July 20, 2010

Review by Erica GossThe Darkened Temple by Mari L'Esperance

THE DARKENED TEMPLE
by Mari L’Esperance

University of Nebraska Press
1111 Lincoln Mall
Lincoln, NE 68988-0630
ISBN 978-8032-1847-5
2008, 79 pp., $16.95
www.nebraskapress.unl.edu

The Darkened Temple, Mari L’Esperance’s first full-length book and the winner of the 2007 Prairie Schooner Book Prize in Poetry, pivots on the disappearance of her mother, who vanished without a trace in 1995. Although such a loss is a different type of crisis than death, it is just as traumatic. A disappearance lacks the finality of death, and when no corporeal evidence exists, we will never know exactly what happened to the missing person. L’Esperance’s poems about her mother cover this territory with a skilled delicacy that never accuses or tries to explain It’s a remarkable effect, one that reveals the beauty amid the tragedy of her mother’s life.

Like chapters in a mystery, L’Esperance’s poems lead us through a series of precisely placed clues, beginning with the poem “The Last Time I Saw Her”:

From the car I watched
as my mother ran
toward the train
that would take her back
to the only life she knew
how to live.

In “The Search,” two men drag a lake for something unnamed. Later, in “The Shoes,” “two cracked loaves / caked and curled with dried mud, a man’s size twelve” appear in the mother’s abandoned house, unsettling her children. The shoes refuse to give up their secret, as, in the poem “Where the Body Might Be, the Mind Follows–,” in which “the mother…refused to be found.”

L’Esperance does not solve the mystery for us, but the poem “Finding My Mother,” perhaps the most powerful and disturbing poem in the section about her mother’s disappearance, offers some inevitable conclusions. Using the vocabulary of dreams, where details such as “face down in the coarse stubble” and “her hair is lovelier than I remember it” evoke an otherworldly atmosphere, “Finding My Mother” creates finality with the lines “carry her back” and “we sleep there like that.” The lingering sense that this dream will repeat itself many times echoes throughout the poem; it reminds us that the dead and disappeared come and go through the portal of dreams, and in this way they never leave us.

Although the poems in this section are ostensibly about the experience of a child losing her mother, their subtext is war, a third presence in the relationship between mother and daughter. Though she never states it overtly, L’Esperance makes the connection in references to “crates of skulls, broken / cars and bodies, sacks of stones, their / horrible tonnage” in the poem “Prayer,” the last poem of the first section, and the one that foreshadows the topic of the group of poems about her mother. The fact that her mother survived unnamed horrors traumatizes the daughter; in “Trying to Carry It” she compares the thoughts of a prisoner of war just before his execution to the possibility of hearing, finally, that her mother has died.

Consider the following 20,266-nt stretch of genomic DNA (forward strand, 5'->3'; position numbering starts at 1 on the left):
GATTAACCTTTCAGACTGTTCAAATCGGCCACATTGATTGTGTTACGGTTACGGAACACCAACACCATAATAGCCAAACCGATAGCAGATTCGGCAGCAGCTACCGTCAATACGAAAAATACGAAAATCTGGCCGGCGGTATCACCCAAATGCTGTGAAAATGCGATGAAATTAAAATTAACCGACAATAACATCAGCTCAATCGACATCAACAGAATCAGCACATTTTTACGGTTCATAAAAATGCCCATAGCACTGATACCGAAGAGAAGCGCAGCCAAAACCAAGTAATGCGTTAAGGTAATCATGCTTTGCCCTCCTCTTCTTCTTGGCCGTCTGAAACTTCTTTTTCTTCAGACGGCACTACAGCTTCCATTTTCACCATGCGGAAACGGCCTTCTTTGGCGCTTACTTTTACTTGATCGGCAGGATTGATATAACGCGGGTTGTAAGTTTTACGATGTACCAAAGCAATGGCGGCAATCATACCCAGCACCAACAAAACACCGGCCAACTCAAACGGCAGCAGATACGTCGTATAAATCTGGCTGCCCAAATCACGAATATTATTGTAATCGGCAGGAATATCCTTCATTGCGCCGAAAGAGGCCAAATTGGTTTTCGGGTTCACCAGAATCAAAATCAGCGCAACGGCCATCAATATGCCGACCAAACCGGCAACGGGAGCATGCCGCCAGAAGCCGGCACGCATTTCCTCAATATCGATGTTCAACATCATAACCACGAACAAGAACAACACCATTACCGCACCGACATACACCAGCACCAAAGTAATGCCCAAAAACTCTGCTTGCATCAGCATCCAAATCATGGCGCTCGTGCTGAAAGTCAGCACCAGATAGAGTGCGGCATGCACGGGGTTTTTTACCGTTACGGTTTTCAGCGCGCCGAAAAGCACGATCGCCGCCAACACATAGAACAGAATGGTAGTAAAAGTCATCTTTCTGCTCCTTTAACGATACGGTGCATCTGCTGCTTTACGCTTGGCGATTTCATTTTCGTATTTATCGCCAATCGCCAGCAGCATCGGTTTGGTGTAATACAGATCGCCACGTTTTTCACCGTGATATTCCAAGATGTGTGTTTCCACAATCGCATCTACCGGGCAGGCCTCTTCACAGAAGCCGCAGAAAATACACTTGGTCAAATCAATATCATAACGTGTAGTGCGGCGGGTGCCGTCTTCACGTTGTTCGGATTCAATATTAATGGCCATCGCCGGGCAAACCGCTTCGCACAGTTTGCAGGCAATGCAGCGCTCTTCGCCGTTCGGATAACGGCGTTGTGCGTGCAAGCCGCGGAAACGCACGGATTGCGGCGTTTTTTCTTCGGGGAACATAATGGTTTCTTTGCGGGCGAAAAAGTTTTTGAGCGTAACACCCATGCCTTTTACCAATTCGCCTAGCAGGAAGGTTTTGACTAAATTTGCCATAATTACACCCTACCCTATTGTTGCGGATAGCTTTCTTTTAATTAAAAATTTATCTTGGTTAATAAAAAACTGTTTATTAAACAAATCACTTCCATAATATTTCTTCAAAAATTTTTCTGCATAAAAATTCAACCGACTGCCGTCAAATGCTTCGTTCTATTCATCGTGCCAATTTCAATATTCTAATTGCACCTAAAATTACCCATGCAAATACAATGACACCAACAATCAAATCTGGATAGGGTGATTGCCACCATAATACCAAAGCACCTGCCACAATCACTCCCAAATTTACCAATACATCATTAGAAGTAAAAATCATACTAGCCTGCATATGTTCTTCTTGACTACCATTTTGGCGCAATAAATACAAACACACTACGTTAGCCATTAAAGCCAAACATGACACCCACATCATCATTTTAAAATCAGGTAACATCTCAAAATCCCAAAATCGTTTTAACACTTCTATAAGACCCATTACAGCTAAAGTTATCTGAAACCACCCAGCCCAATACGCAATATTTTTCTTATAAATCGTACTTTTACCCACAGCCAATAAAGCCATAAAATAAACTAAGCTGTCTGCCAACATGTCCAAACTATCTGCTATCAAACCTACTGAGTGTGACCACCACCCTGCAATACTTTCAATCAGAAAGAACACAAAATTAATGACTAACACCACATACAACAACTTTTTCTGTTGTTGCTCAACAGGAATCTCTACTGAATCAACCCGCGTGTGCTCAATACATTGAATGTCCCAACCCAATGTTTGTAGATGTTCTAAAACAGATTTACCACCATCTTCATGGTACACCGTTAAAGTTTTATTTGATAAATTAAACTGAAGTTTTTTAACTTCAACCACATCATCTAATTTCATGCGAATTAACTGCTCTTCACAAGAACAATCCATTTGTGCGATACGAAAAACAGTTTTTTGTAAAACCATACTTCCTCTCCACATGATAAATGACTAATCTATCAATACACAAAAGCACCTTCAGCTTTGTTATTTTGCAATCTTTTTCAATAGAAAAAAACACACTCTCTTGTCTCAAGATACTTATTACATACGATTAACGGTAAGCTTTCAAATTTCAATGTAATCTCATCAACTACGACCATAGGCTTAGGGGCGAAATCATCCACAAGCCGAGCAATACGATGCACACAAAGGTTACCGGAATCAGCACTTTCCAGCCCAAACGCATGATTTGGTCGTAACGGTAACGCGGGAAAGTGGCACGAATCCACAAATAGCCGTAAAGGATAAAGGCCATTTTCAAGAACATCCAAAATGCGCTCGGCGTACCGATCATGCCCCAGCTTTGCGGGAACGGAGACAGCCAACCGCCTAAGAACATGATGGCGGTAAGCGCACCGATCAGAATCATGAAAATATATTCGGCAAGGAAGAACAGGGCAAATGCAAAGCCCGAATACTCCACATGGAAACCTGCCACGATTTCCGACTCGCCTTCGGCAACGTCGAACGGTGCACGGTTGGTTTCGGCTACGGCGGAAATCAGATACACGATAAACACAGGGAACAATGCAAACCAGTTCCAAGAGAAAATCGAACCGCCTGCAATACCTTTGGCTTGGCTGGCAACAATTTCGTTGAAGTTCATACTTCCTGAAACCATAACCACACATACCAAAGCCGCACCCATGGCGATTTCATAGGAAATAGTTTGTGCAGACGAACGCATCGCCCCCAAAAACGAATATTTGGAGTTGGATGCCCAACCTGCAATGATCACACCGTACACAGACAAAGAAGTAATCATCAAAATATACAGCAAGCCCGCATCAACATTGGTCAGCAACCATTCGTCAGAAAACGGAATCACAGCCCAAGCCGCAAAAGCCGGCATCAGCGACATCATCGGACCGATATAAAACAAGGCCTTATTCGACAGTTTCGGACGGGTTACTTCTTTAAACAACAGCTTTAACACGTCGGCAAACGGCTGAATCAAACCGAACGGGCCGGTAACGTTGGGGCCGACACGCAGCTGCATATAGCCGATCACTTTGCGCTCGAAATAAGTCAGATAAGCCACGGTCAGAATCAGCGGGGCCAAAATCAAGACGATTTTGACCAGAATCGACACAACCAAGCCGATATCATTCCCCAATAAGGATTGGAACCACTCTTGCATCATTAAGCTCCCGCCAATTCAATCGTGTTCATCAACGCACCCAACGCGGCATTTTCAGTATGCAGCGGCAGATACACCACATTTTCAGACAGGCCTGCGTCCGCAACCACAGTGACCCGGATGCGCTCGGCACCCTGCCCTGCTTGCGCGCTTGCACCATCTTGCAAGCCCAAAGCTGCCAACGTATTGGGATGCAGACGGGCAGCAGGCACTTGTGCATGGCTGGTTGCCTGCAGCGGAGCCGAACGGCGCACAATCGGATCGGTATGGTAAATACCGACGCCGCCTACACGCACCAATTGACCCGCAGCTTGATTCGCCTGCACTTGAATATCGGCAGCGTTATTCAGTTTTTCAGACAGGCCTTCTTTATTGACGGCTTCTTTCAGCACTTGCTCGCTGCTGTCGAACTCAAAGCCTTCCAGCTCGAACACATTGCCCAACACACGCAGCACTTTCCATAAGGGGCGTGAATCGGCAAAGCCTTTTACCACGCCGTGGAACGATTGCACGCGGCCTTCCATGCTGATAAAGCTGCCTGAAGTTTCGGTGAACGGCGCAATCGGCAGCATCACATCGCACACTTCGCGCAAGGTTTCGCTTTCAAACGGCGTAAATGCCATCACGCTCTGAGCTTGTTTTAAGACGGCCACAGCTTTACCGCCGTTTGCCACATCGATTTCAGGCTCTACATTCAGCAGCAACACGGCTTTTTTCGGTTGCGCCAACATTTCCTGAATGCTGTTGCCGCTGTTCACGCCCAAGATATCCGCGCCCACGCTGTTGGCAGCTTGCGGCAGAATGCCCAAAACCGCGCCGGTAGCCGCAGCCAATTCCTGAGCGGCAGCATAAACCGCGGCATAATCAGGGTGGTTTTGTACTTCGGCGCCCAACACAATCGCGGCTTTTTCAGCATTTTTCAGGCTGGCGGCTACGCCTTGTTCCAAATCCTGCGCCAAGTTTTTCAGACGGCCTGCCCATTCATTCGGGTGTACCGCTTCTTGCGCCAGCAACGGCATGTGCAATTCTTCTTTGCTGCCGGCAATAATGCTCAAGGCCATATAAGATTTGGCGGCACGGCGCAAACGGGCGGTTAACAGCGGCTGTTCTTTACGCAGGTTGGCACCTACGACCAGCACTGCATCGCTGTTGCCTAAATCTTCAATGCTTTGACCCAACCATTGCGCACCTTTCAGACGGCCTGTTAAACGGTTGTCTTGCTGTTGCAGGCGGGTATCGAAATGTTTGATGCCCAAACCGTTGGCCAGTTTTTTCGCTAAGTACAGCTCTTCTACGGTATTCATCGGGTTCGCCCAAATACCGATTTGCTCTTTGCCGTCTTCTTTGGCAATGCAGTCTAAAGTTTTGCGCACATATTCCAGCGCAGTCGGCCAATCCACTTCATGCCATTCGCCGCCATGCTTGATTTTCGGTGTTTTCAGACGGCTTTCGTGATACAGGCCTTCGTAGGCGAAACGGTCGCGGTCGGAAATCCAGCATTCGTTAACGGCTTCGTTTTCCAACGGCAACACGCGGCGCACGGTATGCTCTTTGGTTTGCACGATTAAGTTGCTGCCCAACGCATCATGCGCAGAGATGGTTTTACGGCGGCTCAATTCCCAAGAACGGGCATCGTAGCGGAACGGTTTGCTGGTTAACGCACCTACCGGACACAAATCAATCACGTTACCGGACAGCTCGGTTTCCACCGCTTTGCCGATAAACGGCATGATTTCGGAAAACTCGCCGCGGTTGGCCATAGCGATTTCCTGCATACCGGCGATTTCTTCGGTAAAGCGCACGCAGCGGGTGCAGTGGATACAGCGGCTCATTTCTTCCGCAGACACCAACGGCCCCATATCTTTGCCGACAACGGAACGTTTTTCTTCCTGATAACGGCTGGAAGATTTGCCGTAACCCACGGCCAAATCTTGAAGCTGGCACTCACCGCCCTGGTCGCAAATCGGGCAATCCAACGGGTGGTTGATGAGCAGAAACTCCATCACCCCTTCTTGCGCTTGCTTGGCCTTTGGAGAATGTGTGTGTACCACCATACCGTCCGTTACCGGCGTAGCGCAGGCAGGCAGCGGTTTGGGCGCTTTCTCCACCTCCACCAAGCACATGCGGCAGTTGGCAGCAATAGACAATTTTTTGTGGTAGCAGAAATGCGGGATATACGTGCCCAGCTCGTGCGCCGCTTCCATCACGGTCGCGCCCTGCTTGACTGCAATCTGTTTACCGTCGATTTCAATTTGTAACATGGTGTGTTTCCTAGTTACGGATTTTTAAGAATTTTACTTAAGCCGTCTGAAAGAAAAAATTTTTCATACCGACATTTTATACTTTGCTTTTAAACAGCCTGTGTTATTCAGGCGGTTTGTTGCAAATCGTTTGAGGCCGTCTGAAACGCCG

The poems about the disappearance are the strongest in the book, but there is much more to admire in L’Esperance’s work. For example, in “The Choices Not Made,” those choices do not sink away because they were not chosen; instead, they “breathe,” “clamor,” “call,” and “scream”; they live in the “muck / and detritus of years of cooking meals.” We may take one and only one path, but what of all the roads not taken, to paraphrase Robert Frost? They continue to haunt, L’Esperance reminds us, and “watch you from under / the stairs.”

In “Kamakura,” a mother and daughter stroll through a landscape fraught with memories of sirens, bombs, and the penetrating odors of war, the caves where the mother hid as a child looming just outside their vision: “What must go through you when we pass them / at a distance, those black maws yawning out of the hillside?” These lines balance the terror of war with children’s fear of the dark, the “caves like eyes / in the hills behind Bah-chan’s house.” The poem captures the irony of a child finding safety in these frightening black spaces, pressed in with countless others.

L’Esperance is also quite effective writing poems of quiet appreciation; “Nocturne” is an almost-love poem that celebrates the bond between a couple reading in bed, “exchanging passages aloud,” while a presence that she describes as “music in the field” “rises up on the air.” This poem captures a mood between yearning and melancholy; though its topic is love and intimacy, some darker spirit moves beneath the words.

The Darkened Temple does what lyric poetry does best. Through a series of slowly unfolding images, the author awakens emotional and physical responses in the reader. L’Esperance never rushes to a conclusion, but lets her word-pictures build into sense-rich epiphanies that are both delicate and devastating.

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Erica Goss is a poet and freelance writer living on shaky ground in the Santa Cruz Mountains. Her poems, reviews and essays appear in many print and online journals, most recently Pearl, Main Street Rag, Innisfree Poetry Journal, Perigee, Dash Literary Journal, and Blood Lotus. Currently, she is working on a chapbook.